Three days after New Year's Day, Xiao Renping, manager of China Cutting Die Co (Vietnam), sat in his office in an industrial development zone in Binh Duong Province, Vietnam, brewing a plan to set up a branch factory in Myanmar. Xiao is hoping to diversify his investment as the company is facing rising costs and lower productivity while operating in Vietnam.
For Xiao, the advantage of lower operating costs in Vietnam is long gone. When the company first came to the country to set up a factory in Di An Town, Binh Duong Province in 2009, it offered 1,200 yuan ($190.79) a month to local workers, compared with the average monthly salary in Vietnam of only around 600 yuan.
Over the past three years, Xiao's company has raised workers' salaries by 40 percent to the current average level of 2,000 yuan a month. And Xiao said the Vietnamese government has just ordered companies to raise workers' salaries by 20 percent this month.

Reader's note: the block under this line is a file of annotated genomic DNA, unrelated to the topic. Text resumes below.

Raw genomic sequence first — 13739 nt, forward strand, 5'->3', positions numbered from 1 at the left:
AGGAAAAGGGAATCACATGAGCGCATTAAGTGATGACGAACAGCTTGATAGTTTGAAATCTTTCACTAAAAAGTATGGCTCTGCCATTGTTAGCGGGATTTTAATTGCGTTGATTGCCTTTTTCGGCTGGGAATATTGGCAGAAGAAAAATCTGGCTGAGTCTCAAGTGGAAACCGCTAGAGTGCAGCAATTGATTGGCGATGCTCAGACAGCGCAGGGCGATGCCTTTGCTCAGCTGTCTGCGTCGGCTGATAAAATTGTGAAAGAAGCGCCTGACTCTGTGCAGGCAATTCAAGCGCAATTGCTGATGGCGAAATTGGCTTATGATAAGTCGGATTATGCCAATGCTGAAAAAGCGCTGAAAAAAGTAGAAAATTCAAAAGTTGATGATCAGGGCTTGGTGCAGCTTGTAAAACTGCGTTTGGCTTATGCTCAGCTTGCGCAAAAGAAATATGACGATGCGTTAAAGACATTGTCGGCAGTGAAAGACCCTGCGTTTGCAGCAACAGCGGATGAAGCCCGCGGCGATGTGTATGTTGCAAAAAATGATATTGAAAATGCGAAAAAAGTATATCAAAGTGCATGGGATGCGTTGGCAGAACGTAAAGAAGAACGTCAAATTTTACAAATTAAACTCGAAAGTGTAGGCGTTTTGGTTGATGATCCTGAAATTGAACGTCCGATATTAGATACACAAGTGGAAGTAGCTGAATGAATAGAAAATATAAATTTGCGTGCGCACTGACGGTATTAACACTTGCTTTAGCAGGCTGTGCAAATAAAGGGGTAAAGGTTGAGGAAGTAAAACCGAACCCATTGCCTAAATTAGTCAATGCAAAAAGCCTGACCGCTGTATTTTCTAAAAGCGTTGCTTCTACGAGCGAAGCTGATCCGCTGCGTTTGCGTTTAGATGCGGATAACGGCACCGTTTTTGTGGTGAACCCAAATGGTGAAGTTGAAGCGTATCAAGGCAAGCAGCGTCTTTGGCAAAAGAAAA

Given the low work efficiency of Vietnamese workers, the advantage of cheaper labor in the country has lost its attraction, Xiao said.
The difficulty of finding skilled workers in Vietnam is also something that Xiao had never anticipated. Even when offering a higher salary than the country's average, Xiao could not get enough experienced workers and had to hire seven skilled workers from China to fill the labor shortage.
The dispute between China and Vietnam over sovereignty in the South China Sea has also added uncertainty to Xiao's business, and he sometimes has to "tip" Vietnamese officials in order to get a visa.
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